Can We Talk? Some Tough Love Steps to Ending Racism in Our Time

Dr. Barbara Williams-Skinners

Hufington Post

Posted: 10/16/2015 8:14 am EDT Updated: 10/16/2015 8:59 am EDT

Overcoming racism is about partnership. In spite of our ignorance, prejudice, and privilege, we have the power to end racism, little by little, through conversations, policies and practices. Accordingly, until everyone is willing to come to the table, listen, and open their eyes to how racism is destroying our nation’s potential for true greatness, racism will not die.

The recent tragedies in Sanford, Ferguson, Baltimore, Charleston, and elsewhere force us as a nation to address an uncomfortable, yet ever-present elephant in the room: our inability to be truthful about which lives actually matter, and under what circumstances. The U.S. professes itself to be the “land of the free and home of the brave,” and is unquestionably a great nation with a rich history of overcoming adversity. We have emerged stronger after surviving wars, natural and man-made disasters, and disease. While our nation has overcome many obstacles successfully; our failure to conquer the cancer of racism will stain our legacy and may even destroy our nation.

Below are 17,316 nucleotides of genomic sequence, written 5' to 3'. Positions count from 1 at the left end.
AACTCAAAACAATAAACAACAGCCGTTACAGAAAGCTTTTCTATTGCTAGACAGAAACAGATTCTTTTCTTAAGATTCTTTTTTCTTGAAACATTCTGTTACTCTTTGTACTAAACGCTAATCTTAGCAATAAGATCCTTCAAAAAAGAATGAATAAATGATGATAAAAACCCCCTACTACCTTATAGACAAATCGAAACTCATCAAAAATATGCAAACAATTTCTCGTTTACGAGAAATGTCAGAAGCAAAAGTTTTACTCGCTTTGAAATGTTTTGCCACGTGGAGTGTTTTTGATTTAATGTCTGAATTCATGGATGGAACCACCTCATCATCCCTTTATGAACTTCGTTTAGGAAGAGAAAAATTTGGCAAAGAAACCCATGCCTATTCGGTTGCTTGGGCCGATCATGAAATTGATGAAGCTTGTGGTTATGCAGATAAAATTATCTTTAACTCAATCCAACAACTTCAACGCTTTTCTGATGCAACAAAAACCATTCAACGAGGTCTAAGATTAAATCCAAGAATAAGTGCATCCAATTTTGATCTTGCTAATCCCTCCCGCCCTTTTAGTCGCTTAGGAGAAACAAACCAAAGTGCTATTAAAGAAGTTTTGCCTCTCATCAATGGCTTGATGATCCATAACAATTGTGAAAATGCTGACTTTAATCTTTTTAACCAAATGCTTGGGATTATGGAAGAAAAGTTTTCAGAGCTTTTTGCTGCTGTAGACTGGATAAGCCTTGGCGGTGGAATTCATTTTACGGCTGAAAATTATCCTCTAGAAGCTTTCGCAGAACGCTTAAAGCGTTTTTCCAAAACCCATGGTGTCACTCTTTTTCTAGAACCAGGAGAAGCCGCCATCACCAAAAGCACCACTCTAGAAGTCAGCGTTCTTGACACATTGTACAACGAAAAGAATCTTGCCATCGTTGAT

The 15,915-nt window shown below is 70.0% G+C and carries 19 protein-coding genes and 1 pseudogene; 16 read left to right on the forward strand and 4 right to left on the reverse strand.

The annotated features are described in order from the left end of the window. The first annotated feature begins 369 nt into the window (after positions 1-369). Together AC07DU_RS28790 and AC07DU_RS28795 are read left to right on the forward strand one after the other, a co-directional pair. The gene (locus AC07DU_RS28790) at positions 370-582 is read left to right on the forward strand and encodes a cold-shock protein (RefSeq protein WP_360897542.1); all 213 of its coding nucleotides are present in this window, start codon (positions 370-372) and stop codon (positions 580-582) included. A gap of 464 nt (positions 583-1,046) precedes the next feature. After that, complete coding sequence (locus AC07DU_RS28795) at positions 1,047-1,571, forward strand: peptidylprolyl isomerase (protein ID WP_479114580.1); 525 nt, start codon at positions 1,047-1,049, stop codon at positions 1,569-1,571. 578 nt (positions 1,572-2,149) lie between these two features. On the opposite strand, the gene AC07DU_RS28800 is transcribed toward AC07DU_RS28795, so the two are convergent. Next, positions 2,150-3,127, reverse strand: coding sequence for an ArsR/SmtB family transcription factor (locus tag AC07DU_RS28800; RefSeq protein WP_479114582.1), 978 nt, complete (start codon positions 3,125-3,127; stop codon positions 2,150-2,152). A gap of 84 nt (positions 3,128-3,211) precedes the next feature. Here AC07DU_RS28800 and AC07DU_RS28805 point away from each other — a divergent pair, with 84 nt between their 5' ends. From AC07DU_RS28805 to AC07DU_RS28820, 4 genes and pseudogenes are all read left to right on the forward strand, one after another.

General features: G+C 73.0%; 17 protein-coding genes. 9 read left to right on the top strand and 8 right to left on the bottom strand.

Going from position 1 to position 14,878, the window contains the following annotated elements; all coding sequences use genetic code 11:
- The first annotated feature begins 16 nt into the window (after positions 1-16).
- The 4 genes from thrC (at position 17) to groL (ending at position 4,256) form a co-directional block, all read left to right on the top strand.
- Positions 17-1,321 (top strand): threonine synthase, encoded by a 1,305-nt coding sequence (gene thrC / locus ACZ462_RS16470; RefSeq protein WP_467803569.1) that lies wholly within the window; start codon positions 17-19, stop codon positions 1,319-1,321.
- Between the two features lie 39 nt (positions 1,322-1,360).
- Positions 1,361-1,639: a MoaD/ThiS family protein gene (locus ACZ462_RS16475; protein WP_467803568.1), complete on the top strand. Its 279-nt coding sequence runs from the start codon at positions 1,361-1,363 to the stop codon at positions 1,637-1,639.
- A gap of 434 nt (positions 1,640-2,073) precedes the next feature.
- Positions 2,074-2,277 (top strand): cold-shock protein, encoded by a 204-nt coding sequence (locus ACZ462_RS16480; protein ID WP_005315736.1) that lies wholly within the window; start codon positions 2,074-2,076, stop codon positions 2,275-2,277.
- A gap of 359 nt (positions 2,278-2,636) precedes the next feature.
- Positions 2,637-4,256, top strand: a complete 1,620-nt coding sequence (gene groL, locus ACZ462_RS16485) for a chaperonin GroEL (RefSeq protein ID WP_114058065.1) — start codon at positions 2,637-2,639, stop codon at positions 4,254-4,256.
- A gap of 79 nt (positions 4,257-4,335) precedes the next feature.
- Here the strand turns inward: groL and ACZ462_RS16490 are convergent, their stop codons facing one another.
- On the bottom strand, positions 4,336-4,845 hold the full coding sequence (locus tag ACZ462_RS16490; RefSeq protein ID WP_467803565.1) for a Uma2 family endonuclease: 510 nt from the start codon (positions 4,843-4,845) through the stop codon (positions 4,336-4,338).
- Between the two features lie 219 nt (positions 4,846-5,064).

The Realities and The Steps Toward Conversation

1. Privilege is real. Acknowledging it is winning the battle. Attacking or deconstructing privilege is winning the war. Merriam Webster defines privilege as “a right, benefit or advantage given to some people and not others.” Whites, as beneficiaries of privilege, stand in and shape the corridors of power and access in every arena.

White or Supremacist ideology defines our “rightness” standard in beauty, education, the economy, and other key areas of American life. Sadly, it is often the measuring stick by which all other races define their value. Whites have the privilege to be or not be concerned with racism, while it is a daily reality for people of color. Whites will never have to fear being killed by law enforcement while unarmed due to race, being murdered in church due to race, or being assumed to be “illegal” or interrogated about citizenship due to race.

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